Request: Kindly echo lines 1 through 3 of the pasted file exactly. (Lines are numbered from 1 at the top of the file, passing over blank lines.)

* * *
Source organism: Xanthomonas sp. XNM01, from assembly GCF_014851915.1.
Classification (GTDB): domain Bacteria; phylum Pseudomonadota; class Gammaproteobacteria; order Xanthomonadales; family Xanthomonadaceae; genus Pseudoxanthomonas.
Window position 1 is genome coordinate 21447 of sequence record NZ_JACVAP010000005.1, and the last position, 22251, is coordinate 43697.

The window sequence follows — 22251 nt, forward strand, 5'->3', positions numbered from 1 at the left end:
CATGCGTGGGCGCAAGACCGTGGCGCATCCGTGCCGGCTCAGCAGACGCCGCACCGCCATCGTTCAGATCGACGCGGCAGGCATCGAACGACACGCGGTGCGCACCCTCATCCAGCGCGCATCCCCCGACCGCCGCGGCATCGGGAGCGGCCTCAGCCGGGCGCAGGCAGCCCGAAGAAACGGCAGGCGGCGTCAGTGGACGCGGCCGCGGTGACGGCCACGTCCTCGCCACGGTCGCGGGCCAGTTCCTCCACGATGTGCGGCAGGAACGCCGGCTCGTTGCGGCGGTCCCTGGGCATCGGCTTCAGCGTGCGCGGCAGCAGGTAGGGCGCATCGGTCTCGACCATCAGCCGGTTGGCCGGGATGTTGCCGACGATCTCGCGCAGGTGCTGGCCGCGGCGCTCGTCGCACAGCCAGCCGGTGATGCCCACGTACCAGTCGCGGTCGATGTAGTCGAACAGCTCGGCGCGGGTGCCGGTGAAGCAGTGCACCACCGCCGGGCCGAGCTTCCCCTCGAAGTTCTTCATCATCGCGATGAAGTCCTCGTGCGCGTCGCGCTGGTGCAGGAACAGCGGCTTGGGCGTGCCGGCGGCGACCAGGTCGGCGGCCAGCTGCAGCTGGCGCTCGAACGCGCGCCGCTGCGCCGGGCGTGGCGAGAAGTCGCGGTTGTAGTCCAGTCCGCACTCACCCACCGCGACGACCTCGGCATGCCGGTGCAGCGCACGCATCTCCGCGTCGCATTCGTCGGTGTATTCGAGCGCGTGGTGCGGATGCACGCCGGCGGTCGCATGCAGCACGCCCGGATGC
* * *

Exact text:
Source organism: Xanthomonas sp. XNM01, from assembly GCF_014851915.1.
Classification (GTDB): domain Bacteria; phylum Pseudomonadota; class Gammaproteobacteria; order Xanthomonadales; family Xanthomonadaceae; genus Pseudoxanthomonas.
Window position 1 is genome coordinate 21447 of sequence record NZ_JACVAP010000005.1, and the last position, 22251, is coordinate 43697.